today is questionable. Actually, it does not contain any information, but
only triggers blanket fears.

The words "genetically modified" say as little about quality and
environmental friendliness as "driven by petrol" says about the comfort and
ecological efficiency of cars. If labelling should make sense, it should
explain in much more detail which form of genetic engineering was used. The
consumer should than be informed enough to know the differences.

However, surely we will become dependent on evil, multinational groups, if
genetic engineering becomes accepted? The risk of monopolization is mostly
acute, if Greenpeace and the European Greens are going on like they have up
to now. Paradoxically, the "greens", of all people, promote the
concentration of knowledge and force in the hands of the biggest
agricultural affiliated group they denunciate.

For globally working agencies it is comparably easy to test their new plants
out from Europe, in Latin America or North America. The government-paid
genetic engineers and the middle-class plant breeders, as there are in many
European countries, are not or just barely able to escape.

Only government-supported research assures, that the most effective and
environmentally friendly plants of the future are not monopolised by patents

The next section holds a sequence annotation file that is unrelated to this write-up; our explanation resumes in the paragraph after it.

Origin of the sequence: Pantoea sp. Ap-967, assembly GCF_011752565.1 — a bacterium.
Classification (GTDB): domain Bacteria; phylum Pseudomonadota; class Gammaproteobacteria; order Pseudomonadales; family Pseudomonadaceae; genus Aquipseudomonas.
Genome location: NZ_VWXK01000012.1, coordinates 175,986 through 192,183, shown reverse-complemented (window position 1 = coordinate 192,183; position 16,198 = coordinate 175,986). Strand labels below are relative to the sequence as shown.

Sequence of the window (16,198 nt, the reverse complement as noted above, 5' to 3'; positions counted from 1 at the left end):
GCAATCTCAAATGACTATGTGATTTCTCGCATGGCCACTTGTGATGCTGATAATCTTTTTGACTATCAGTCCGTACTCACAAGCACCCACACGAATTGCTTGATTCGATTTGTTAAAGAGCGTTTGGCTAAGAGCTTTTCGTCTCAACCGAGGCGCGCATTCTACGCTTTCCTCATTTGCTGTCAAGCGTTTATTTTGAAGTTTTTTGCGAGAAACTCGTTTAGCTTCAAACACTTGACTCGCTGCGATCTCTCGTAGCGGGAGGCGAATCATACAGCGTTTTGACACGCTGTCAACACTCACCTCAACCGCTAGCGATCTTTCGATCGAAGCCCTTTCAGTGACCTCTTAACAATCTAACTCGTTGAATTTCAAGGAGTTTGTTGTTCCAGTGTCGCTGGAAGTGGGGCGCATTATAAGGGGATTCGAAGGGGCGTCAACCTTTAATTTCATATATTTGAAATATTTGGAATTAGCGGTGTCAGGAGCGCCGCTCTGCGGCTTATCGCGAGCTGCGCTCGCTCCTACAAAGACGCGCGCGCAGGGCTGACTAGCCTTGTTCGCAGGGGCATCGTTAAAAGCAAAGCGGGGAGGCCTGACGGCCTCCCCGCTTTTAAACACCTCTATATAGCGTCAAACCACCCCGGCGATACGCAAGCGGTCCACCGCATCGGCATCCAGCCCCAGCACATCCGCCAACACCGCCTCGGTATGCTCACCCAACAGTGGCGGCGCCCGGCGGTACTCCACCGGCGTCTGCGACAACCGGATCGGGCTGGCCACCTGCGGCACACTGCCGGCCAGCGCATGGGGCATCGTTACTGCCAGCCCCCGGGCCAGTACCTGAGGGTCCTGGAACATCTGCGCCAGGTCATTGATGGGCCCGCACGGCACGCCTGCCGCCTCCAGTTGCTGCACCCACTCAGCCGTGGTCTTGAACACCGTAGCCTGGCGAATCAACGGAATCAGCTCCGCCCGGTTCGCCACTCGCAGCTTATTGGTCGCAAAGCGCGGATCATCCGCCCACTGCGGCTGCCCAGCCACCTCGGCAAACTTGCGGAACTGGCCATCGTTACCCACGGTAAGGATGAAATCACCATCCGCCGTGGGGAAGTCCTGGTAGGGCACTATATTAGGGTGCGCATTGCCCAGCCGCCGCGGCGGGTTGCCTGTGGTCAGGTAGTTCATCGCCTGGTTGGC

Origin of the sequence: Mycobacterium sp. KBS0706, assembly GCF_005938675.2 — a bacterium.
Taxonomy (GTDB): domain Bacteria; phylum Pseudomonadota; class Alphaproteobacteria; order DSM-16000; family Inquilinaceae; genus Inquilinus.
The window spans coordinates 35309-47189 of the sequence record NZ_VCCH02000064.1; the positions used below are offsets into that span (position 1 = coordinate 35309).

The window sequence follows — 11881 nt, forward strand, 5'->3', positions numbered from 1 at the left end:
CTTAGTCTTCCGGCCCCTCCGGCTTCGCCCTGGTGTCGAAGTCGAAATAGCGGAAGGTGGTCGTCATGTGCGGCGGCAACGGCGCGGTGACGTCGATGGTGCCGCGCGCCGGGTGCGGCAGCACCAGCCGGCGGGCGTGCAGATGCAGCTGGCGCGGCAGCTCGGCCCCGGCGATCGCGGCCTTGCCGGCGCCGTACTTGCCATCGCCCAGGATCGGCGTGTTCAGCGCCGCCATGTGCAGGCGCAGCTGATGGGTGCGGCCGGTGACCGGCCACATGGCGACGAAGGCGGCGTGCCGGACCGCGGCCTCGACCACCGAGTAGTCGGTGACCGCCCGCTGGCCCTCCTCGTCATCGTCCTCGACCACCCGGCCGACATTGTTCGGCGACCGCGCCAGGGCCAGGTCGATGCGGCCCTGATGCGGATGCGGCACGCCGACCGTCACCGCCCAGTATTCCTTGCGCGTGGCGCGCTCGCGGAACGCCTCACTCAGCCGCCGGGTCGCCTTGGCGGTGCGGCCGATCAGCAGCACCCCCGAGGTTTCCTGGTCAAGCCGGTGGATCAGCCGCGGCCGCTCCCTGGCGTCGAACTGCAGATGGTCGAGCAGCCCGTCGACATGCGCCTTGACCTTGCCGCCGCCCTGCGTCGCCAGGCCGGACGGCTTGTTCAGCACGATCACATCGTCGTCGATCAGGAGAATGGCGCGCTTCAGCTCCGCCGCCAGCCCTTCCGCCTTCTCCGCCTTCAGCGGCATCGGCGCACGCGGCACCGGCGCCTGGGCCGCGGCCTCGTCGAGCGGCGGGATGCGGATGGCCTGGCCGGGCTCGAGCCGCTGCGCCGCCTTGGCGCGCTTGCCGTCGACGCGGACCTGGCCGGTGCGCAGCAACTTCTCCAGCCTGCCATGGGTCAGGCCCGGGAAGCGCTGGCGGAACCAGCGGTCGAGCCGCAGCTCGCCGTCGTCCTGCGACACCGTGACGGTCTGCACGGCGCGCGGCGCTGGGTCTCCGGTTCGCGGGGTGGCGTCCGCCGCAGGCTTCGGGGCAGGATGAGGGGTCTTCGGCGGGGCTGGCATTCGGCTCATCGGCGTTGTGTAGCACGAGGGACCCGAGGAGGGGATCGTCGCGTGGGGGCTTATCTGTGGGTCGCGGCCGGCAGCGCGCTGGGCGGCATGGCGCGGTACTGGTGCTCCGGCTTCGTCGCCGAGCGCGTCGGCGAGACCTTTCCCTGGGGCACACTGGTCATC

and agency lawyers, but are instead broadly accessible. If more money is
invested in genetic engineering at universities, the knowledge of the
researchers can be shared with fellow researchers at universities in Asia
and Africa and the small farmers as part of a modern development-politic. To
get into a differentiated discussion, Greenpeace activists should pack up
their ridiculous gene-corn-costumes and horror antics, with which they not
only terrify children with their antics, but also generate publicity,
which - if sold - would cost millions of euros. There is no question that
this is not as easy.

However, those who talk about the responsible consumer should think about
the concept: in the future, the "organic" quality of food should be
determined by taste, quality and ecological efficiency and not by the
technology used. Yet, the logic of the fear-economy and its great success
work against it. But who knows, maybe someday it will be labelled as
"Oko"-food: "Molecularbiologically refined".

Christian Schwägerl, who wrote this article for the Weltwoche, is a
biologist and works as a Feature- and Science correspondent for the
Frankfurter Allgemeine Zeitung